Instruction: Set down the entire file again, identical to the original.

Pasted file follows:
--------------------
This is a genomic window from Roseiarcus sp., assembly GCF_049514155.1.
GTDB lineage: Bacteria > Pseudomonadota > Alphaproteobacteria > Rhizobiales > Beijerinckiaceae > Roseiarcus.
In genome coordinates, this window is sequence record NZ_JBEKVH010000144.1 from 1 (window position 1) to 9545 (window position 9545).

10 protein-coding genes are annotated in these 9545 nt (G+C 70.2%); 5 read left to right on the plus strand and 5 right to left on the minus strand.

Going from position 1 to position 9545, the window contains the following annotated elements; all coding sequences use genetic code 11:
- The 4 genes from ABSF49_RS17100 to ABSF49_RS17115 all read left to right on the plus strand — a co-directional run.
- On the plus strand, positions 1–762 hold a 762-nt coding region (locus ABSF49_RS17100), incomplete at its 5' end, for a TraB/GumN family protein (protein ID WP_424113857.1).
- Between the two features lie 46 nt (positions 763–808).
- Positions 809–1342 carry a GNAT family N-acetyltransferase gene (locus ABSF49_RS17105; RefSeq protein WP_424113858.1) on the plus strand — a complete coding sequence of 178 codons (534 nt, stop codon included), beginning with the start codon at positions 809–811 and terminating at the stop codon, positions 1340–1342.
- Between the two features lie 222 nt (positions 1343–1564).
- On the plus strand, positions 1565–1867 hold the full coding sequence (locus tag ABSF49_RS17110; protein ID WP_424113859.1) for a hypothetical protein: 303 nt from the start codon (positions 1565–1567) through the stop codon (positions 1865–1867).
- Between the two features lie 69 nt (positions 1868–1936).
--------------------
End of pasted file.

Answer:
This is a genomic window from Roseiarcus sp., assembly GCF_049514155.1.
GTDB lineage: Bacteria > Pseudomonadota > Alphaproteobacteria > Rhizobiales > Beijerinckiaceae > Roseiarcus.
In genome coordinates, this window is sequence record NZ_JBEKVH010000144.1 from 1 (window position 1) to 9545 (window position 9545).

10 protein-coding genes are annotated in these 9545 nt (G+C 70.2%); 5 read left to right on the plus strand and 5 right to left on the minus strand.

Going from position 1 to position 9545, the window contains the following annotated elements; all coding sequences use genetic code 11:
- The 4 genes from ABSF49_RS17100 to ABSF49_RS17115 all read left to right on the plus strand — a co-directional run.
- On the plus strand, positions 1–762 hold a 762-nt coding region (locus ABSF49_RS17100), incomplete at its 5' end, for a TraB/GumN family protein (protein ID WP_424113857.1).
- Between the two features lie 46 nt (positions 763–808).
- Positions 809–1342 carry a GNAT family N-acetyltransferase gene (locus ABSF49_RS17105; RefSeq protein WP_424113858.1) on the plus strand — a complete coding sequence of 178 codons (534 nt, stop codon included), beginning with the start codon at positions 809–811 and terminating at the stop codon, positions 1340–1342.
- Between the two features lie 222 nt (positions 1343–1564).
- On the plus strand, positions 1565–1867 hold the full coding sequence (locus tag ABSF49_RS17110; protein ID WP_424113859.1) for a hypothetical protein: 303 nt from the start codon (positions 1565–1567) through the stop codon (positions 1865–1867).
- Between the two features lie 69 nt (positions 1868–1936).